Young Adults Creating Their Own Wealth
Black Enterprise Magazine July/August 2018 Issue

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To learn more about the basics of personal finance and real estate investing, Umphery read books such as Rich Dad Poor Dad (Business Plus; $7.99), Think and Grow Rich (Tribeca Books; $12.80), and Start Late Finish Rich (Crown Business; $14.95). He also attended workshops and seminars, and while a student interned at a real estate company.

“If you’re just starting out, consider purchasing a duplex,” says Sheryl Ridley Dorsey, owner of Ridley Dorsey Certified Public Accountants. “It’s possible to live rent-free if you rent out the other space. Take the profits and buy a single-family home for yourself, and rent out the whole duplex.”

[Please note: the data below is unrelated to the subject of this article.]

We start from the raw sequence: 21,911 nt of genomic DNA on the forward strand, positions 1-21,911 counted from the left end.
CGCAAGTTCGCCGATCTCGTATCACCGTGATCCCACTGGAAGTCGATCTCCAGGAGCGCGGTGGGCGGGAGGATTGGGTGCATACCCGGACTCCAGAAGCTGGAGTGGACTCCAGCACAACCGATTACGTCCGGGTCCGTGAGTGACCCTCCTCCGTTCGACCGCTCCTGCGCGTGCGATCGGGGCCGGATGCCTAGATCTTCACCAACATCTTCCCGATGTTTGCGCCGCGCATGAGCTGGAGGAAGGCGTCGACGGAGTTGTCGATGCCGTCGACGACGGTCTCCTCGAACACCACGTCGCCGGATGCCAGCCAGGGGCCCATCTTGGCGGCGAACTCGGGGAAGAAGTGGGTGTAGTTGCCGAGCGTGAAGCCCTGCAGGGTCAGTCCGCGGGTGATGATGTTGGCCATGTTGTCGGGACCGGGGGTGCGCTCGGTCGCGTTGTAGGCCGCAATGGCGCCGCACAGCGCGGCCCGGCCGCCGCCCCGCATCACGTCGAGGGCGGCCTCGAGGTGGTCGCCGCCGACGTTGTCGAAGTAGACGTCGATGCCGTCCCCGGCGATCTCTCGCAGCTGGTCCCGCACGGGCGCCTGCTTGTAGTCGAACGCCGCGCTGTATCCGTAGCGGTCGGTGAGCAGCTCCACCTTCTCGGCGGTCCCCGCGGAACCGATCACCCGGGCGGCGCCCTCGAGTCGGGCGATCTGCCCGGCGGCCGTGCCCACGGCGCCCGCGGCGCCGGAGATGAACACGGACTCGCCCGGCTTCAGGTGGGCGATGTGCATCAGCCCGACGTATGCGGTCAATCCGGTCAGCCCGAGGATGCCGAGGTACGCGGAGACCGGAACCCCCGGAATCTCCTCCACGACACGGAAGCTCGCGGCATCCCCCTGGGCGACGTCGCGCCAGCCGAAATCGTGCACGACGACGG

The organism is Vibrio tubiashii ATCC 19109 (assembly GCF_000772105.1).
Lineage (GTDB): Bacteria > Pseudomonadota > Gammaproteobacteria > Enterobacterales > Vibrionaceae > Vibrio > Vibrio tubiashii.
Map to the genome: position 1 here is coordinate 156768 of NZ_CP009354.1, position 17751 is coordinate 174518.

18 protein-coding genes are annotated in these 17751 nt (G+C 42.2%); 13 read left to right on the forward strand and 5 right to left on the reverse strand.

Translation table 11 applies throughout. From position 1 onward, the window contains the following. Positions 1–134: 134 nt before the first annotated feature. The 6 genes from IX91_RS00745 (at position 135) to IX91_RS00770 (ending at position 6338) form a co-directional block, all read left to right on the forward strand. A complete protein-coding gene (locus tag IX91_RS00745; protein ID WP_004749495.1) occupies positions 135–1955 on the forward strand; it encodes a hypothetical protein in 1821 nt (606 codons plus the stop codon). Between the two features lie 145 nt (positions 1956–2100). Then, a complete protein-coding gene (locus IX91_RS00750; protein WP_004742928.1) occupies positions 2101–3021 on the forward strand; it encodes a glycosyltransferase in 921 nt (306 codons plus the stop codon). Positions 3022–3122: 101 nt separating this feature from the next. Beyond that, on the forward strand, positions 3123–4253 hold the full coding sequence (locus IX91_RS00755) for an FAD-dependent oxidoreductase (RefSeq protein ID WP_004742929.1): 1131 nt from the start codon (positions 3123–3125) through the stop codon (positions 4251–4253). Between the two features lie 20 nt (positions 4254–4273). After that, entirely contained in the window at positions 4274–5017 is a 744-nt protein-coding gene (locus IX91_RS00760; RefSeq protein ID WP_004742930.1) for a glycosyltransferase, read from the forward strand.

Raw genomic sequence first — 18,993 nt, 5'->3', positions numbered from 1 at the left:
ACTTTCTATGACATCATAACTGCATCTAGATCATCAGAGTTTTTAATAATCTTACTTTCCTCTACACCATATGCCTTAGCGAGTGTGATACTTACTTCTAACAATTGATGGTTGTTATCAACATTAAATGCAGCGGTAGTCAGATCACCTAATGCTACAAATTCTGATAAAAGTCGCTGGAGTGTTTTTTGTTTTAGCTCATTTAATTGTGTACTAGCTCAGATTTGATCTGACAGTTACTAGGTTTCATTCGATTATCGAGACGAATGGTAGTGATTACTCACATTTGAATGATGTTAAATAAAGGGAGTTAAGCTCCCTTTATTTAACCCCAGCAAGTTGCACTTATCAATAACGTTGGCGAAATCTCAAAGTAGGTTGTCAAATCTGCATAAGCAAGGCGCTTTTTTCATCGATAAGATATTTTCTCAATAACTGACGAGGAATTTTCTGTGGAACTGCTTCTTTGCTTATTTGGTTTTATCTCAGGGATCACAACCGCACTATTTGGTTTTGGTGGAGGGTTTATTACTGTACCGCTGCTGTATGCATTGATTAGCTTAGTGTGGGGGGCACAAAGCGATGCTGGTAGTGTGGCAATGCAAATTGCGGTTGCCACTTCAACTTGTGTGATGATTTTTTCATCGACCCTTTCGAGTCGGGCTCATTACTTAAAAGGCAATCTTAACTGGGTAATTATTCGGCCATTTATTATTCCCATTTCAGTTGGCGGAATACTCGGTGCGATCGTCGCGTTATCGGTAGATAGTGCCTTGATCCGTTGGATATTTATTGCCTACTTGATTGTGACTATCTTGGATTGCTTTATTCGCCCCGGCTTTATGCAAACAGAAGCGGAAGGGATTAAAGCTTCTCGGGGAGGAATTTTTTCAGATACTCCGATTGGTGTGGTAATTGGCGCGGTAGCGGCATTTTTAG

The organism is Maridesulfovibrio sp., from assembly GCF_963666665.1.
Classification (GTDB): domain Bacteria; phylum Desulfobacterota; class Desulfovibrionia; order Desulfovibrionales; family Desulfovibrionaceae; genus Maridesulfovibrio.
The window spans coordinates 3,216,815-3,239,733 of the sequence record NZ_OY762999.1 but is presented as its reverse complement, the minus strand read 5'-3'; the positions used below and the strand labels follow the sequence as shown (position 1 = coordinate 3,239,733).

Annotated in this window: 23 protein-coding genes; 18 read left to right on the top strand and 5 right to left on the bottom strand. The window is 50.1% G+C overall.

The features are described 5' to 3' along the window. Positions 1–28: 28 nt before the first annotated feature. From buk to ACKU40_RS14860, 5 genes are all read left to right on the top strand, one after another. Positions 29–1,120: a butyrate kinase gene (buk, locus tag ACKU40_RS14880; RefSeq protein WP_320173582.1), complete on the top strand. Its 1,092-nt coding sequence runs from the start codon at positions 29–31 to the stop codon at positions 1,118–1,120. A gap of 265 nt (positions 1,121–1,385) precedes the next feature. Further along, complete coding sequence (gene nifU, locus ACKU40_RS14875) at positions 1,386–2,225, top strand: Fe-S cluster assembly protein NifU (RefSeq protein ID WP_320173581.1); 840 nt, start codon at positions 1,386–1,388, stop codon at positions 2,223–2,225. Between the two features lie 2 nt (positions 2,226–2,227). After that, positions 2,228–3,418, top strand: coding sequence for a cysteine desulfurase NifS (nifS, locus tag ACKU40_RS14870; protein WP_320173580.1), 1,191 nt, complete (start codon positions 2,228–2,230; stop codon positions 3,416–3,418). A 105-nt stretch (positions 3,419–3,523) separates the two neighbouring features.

Educate yourself about a potential property.

Before buying property, Umphery says he pays attention to things such as neighborhood crime statistics and how much is charged for rent. “Most rental neighborhoods have higher crime stats than neighborhoods that are mostly owner-occupied,” he says. Crime statistics can be found on your local police department’s website, and rent estimates can be found on sites such as

Screen prospective tenants.
“I use an online resource called This site is fee-based [less than $100 a month, depending on the number of screenings], but provides me with eviction records. I sometimes also have prospective tenants provide tax returns and pay stubs so I can verify income.” Umphery suggests familiarizing yourself with laws about tenants’ rights and your responsibility as a landlord; see the U.S. Department of Housing and Urban Development website ( for more information.

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